|By Brent D. Wistrom, The Wichita Eagle,
Kan.McClatchy-Tribune Regional News
Sep. 26, 2007 - Oprah's room is out-of-date.
So is Mick Jagger's.
And Dick Cheney, well, he may not have noticed, but that baby grand piano in the suite he stayed in is so yesteryear.
"Nobody uses them for the most part and they take up a lot of space," Hyatt manager Jeff Pace said as City Council members milled about the 17th-floor suite Tuesday, wowing at the views.
But things are changing at the Hyatt Regency Wichita, that towering downtown hotel the city owns and kicked in an additional $23 million to improve a decade ago.
The hotel is poised to consolidate its two restaurants into one, add two ballrooms with river views and, next year, remodel its best suites.
Sometime later this year, the White Rock Cafe that parallels the Arkansas River will become two ballrooms, which Pace said will be an "A plus plus" for weddings.
The small coffee shop outside White Rock will be bumped out into the lobby where guests can get a clearer view of it from the check-in desk, a move Pace said will jump sales by about 35 percent based on what other Hyatts have reported after the switch.
That will leave Southwind restaurant largely intact, but entirely renovated. Leathers, meanwhile, which is something of a hotspot for smoking cigars, will become part of the bar.
And it will probably have a new menu and be renamed -- though Pace isn't sure what yet. It's also not clear whether the restaurant will remain a prime spot for cigar smoking.
Then, in 2008, the 17th-floor suites, which have housed the likes of Oprah, Mick and Dick, will be remodeled with more modern carpet and amenities.
The floral prints no longer cut it in the $650-a-night vice-presidential suite.
The baby grand piano is more obstacle than instrument for most guests in the $750-a-night presidential cove.
Hotel room decor usually only lasts about seven years, Pace said.
Why does all this matter?
Millions of Wichita taxpayer dollars are invested in the hotel.
The city spends its share of the profits from the Hyatt on hotel maintenance and renovations.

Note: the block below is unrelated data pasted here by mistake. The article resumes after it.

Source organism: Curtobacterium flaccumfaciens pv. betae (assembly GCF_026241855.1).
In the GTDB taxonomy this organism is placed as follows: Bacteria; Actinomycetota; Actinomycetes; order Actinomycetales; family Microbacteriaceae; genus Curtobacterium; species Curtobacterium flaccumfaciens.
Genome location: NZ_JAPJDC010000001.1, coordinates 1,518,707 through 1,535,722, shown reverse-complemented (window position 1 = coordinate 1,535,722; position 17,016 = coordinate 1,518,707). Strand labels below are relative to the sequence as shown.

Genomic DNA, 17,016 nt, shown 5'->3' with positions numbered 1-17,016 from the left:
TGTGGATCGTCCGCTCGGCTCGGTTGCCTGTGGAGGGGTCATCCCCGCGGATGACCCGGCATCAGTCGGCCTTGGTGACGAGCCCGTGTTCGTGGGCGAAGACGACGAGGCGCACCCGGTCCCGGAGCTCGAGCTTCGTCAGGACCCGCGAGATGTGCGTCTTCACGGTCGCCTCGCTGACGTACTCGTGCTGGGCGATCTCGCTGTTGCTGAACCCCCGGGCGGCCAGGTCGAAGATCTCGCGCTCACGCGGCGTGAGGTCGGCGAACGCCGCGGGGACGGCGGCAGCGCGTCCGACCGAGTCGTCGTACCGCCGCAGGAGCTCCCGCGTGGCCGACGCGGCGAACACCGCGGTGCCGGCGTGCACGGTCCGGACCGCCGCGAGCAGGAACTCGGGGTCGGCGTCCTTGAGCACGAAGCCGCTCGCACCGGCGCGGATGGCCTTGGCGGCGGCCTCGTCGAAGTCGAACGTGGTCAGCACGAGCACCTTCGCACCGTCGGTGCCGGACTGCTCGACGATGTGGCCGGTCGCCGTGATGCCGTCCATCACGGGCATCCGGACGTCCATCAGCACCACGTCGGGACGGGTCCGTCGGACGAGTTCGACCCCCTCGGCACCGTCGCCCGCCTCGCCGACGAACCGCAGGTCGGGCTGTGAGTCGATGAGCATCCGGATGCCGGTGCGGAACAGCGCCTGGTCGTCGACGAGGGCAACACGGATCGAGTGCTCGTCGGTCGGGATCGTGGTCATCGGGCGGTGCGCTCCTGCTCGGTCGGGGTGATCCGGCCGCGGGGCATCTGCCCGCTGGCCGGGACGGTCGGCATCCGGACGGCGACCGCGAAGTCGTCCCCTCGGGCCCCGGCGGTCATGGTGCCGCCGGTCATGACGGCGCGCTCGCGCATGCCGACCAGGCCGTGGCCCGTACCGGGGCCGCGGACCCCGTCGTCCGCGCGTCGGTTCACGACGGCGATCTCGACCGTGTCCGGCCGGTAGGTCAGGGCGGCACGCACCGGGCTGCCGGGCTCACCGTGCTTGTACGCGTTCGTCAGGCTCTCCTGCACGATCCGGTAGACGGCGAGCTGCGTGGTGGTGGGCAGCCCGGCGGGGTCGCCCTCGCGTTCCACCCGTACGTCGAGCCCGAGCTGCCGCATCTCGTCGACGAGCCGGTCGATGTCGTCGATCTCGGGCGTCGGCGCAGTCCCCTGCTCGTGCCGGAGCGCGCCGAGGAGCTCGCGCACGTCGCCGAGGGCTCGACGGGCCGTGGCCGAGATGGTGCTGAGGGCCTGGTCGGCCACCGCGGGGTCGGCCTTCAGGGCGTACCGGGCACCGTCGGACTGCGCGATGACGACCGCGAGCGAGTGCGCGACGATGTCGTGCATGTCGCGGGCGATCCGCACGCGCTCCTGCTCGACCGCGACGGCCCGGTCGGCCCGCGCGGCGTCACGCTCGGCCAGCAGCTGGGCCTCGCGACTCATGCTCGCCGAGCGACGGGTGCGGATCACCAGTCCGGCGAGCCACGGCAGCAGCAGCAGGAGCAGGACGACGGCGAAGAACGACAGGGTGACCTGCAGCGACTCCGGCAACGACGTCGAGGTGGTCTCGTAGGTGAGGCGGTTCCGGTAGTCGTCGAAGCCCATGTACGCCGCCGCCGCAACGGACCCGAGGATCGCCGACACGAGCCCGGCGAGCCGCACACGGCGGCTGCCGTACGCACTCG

In addition, the city collects a tax on every hotel room rented. The more the city collects in guest taxes, the more money it has to attract conventions and tourism that generate more for the local economy.
City Council members and Pace sought to dispel rumors that the Hyatt is losing money -- and only council member Paul Gray showed any real interest in listening to people who may want to buy the hotel from the city.
Gross profits have increased year-to-year since 2003, according to Hyatt's figures.
In 2003, the hotel claimed $2.4 million in gross operating profits.
After a steady climb, the hotel finished 2006 with $4.4 million.
The hotel expects to end 2007 with $5.3 million.
That's driven by occupancy rates that the hotel's external surveys show are better than average for similar hotels in the area.
The hotel shows 75 percent occupancy of its 300-plus rooms in 2007.
The overnighters are mostly conventiongoers and businesspeople, Pace said.
"The Hyatt is doing excellent," Mayor Carl Brewer said. "The Hyatt is probably doing better than any other hotel in the area."
But the city can't pocket or spend that profit on anything outside the Hyatt.
Gray questioned how much of a success story that is.
"How successful is a business that doesn't have profit beyond its reinvestment" and maintenance? he asked. "That's just keeping a machine running."
Gray suggested the city should listen closely to anyone who wants to buy it. But City Manager George Kolb and Pace each warned that another owner might not keep the hotel to the same standards, allowing a downtown cornerstone to erode.
"We fall in love with our businesses," Gray countered. "Once we get into something, we're stuck with it forever."
Reach Brent D. Wistrom at 316-268-6228 or firstname.lastname@example.org [mailto:email@example.com].
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